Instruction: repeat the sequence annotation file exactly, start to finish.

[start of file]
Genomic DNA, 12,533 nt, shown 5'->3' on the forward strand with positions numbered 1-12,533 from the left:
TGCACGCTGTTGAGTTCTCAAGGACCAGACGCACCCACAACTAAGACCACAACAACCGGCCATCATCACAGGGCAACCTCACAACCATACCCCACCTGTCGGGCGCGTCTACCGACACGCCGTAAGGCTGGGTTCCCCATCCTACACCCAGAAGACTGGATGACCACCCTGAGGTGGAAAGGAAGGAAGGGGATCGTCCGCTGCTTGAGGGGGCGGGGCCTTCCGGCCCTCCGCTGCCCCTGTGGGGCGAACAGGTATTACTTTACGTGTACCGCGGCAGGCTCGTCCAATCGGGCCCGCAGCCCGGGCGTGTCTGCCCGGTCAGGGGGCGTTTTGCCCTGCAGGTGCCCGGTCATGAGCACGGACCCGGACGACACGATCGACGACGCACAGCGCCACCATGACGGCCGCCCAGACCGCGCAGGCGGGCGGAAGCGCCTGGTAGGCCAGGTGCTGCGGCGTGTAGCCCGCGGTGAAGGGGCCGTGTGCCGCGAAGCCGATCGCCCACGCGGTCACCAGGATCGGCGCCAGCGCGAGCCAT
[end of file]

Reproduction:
Genomic DNA, 12,533 nt, shown 5'->3' on the forward strand with positions numbered 1-12,533 from the left:
TGCACGCTGTTGAGTTCTCAAGGACCAGACGCACCCACAACTAAGACCACAACAACCGGCCATCATCACAGGGCAACCTCACAACCATACCCCACCTGTCGGGCGCGTCTACCGACACGCCGTAAGGCTGGGTTCCCCATCCTACACCCAGAAGACTGGATGACCACCCTGAGGTGGAAAGGAAGGAAGGGGATCGTCCGCTGCTTGAGGGGGCGGGGCCTTCCGGCCCTCCGCTGCCCCTGTGGGGCGAACAGGTATTACTTTACGTGTACCGCGGCAGGCTCGTCCAATCGGGCCCGCAGCCCGGGCGTGTCTGCCCGGTCAGGGGGCGTTTTGCCCTGCAGGTGCCCGGTCATGAGCACGGACCCGGACGACACGATCGACGACGCACAGCGCCACCATGACGGCCGCCCAGACCGCGCAGGCGGGCGGAAGCGCCTGGTAGGCCAGGTGCTGCGGCGTGTAGCCCGCGGTGAAGGGGCCGTGTGCCGCGAAGCCGATCGCCCACGCGGTCACCAGGATCGGCGCCAGCGCGAGCCAT